Barriers to accessing patient information during emergency situations are a significant safety risk in the NHS, which could lead to otherwise preventable poor outcomes or even death, a health safety watchdog has warned.
In its latest national investigation report, published today, the Healthcare Safety Investigation Branch (HSIB) found that NHS staff may not always be able to access accurate, critical information at the hospital bedside during life-threatening emergencies.
Difficulties accessing digital systems, confidentiality concerns, information sharing issues, disparities in how information is displayed at the bedside, and other variations in information practices are just some of the barriers cited in the report to staff being able to provide the most effective emergency care to patients at their bedside.
The report makes a number of national recommendations, which focus on standardising patient information practices and making key information easier to access at the bedside. Key information includes patient identity and whether attempts at resuscitation are recommended in the event of a cardiac arrest.
The HSIB undertook a national investigation into how critical information is accessed on a hospital ward, following a case where an elderly hospital patient died following confusion over his data. The patient, a 79-year-old man, experienced cardiac arrest but CPR was not started as he was misidentified as the patient in the next bed, who had a recommendation not to receive CPR. The mix-up was spotted a short time later when the nurse who had been caring for the unresponsive patient came back from a break and realised it was the wrong patient. CPR was then commenced but sadly the patient died.
The HSIB's investigation identified key factors that contributed to the reference event, including access to computer systems, the display of information around the bed, and the sharing of information among staff to support familiarity with their patients.
Key National Investigation Findings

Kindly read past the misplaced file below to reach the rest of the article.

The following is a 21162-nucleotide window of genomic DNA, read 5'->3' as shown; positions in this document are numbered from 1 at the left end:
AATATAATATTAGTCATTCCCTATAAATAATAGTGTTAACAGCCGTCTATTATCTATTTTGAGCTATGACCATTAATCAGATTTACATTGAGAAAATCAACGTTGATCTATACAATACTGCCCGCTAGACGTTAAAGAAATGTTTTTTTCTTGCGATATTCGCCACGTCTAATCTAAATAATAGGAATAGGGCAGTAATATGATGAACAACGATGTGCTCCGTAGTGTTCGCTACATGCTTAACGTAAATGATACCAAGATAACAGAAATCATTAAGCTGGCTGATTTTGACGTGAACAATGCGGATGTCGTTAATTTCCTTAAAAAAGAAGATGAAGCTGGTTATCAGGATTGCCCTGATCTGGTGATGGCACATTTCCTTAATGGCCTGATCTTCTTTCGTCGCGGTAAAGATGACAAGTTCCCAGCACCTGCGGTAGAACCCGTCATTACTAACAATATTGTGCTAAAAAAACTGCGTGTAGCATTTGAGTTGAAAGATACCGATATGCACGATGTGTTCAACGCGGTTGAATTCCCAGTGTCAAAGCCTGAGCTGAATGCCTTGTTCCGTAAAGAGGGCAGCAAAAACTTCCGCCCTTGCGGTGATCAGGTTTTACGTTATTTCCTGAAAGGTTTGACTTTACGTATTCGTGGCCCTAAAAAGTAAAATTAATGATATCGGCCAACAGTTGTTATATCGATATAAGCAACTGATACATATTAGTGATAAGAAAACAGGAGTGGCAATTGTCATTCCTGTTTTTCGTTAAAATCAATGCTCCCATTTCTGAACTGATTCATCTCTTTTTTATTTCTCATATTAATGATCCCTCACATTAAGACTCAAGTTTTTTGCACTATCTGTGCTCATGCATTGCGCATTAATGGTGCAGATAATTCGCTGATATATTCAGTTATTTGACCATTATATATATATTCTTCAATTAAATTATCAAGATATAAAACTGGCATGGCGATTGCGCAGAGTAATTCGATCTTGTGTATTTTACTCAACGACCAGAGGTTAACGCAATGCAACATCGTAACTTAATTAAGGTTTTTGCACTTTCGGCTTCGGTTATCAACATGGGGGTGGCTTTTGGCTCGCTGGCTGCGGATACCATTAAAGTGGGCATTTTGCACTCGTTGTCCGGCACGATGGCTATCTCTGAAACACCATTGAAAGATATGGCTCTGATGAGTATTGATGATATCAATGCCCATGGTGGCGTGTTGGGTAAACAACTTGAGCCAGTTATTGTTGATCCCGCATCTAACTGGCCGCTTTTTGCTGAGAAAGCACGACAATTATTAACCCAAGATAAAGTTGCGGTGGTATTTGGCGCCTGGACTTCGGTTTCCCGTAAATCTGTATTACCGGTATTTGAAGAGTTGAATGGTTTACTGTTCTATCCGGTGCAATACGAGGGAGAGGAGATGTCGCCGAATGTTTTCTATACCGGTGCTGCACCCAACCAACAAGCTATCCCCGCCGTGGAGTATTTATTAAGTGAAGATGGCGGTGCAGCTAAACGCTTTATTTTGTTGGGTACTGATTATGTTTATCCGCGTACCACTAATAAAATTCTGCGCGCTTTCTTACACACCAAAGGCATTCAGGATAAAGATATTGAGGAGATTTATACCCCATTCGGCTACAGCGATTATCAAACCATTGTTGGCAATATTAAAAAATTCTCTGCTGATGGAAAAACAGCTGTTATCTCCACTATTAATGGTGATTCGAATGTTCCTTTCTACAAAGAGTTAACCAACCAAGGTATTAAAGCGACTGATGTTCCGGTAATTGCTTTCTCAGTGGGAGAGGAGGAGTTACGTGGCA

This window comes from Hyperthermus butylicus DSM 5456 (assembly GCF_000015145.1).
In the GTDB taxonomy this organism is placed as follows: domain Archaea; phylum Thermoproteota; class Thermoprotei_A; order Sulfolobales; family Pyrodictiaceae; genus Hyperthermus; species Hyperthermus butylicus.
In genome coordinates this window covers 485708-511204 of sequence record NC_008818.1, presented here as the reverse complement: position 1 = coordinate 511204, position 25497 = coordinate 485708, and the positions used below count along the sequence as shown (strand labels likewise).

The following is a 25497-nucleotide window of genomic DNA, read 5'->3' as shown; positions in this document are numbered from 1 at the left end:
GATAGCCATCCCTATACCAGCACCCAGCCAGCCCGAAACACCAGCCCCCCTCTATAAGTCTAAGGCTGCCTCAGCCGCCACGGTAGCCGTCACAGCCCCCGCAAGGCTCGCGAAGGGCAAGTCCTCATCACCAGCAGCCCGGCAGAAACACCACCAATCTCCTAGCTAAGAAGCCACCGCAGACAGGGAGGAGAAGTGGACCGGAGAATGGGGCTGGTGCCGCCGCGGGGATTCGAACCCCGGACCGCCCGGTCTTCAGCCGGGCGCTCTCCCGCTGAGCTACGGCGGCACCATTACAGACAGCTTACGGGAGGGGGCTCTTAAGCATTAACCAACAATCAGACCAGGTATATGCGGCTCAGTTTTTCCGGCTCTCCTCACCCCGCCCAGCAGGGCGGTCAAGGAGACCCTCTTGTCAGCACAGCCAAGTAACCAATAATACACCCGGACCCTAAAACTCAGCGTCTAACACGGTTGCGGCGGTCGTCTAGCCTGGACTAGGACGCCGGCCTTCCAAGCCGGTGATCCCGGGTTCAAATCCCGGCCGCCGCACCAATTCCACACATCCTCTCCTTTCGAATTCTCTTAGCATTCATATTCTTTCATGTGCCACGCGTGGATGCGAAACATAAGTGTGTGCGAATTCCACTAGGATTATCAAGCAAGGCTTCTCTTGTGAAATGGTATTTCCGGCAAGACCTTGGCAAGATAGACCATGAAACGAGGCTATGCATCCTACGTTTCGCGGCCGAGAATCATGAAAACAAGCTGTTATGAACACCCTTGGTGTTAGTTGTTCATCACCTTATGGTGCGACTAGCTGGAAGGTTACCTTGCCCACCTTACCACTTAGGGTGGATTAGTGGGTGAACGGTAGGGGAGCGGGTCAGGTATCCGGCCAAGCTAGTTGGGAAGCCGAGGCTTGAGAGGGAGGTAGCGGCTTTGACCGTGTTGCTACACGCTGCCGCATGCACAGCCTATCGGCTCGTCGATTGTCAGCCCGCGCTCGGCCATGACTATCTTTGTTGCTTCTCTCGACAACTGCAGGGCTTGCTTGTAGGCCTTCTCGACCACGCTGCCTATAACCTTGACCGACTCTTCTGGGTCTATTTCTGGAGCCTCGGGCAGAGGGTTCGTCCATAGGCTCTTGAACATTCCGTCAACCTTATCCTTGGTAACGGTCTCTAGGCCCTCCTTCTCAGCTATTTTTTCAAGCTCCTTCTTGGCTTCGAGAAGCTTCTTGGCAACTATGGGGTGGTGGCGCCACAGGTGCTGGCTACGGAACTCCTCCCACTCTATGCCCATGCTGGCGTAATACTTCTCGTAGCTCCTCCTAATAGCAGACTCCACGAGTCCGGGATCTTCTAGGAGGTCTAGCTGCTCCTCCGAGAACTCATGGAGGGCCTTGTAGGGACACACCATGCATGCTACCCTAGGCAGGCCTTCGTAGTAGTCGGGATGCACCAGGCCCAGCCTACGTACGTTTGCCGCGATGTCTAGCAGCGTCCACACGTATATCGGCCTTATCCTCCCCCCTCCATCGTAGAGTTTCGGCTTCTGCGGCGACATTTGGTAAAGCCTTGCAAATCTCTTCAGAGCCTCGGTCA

The HSIB report sets out 14 findings into national factors which make it challenging for hospital staff to access the information they need, including:
- What and how critical patient information is displayed at the bedside varies across hospitals, with differences in positioning, visibility, readability, and legibility.
- Concerns around confidentiality can limit display of patient identifiers at bedsides that may be needed to support safe care, particularly in emergencies.
- Patient identity wristbands are not consistently checked during the undertaking of clinical tasks.
- Clinical staff consistently report difficulties accessing digital systems because of limited or poorly functioning hardware. This can result in the use of less reliable, paper-based systems.
- There is variation in the words and symbols used to indicate CPR recommendations, and in the level of understanding of CPR recommendations across hospitals, that may influence responses to cardiac arrests
- Nursing handovers may not provide the information staff need to care for their patients because of where and how they are undertaken.
- The implementation of electronic handover systems in clinical workplaces is limited by digital infrastructure, and systems that do not meet the needs of their users.
- Lighting on hospital wards can make it difficult for staff to see critical patient information, either through too little light, or too much light causing glare.
Recommendations to Improve Care
The report concludes with eight national recommendations and three safety observations. The recommendations cover everything from better design of computer systems and electronic health care records and ward environments, improved guidance on nursing handovers, to future research around how best to make critical patient information always visible and accessible to staff.
Commenting on the investigation, HSIB National Investigator Nick Woodier said: "Our reference case was a distressing reminder of what can happen when treatment is delayed because staff are not able to easily see the critical information they need in an urgent situation. Across the investigation we heard about multiple contributing factors that can have an impact – from poor lighting to the variation in CPR recommendation words and symbols – when clinical staff are having to make quick decisions in pressured and fraught environments.
"What became clear to us is that a number of recommendations were needed to ensure the many gaps and safety issues our investigation found are addressed. National organisations should be ensuring the accessibility and visibility of information, so that staff can provide the best levels of care to patients at the bedside, many of whom could be in a critical condition and may need life-saving treatment."
In relation to confidentiality concerns, Dr Nicola Byrne, National Data Guardian for Health and Social Care, commented on the findings and recommendations: “Providing patients' names at their bedsides so they can be correctly identified is essential for safe care. Caldicott Principle 7, which advises that ‘the duty to share information for individual care is as important as the duty to protect patient confidentiality’, should be interpreted locally to permit this.”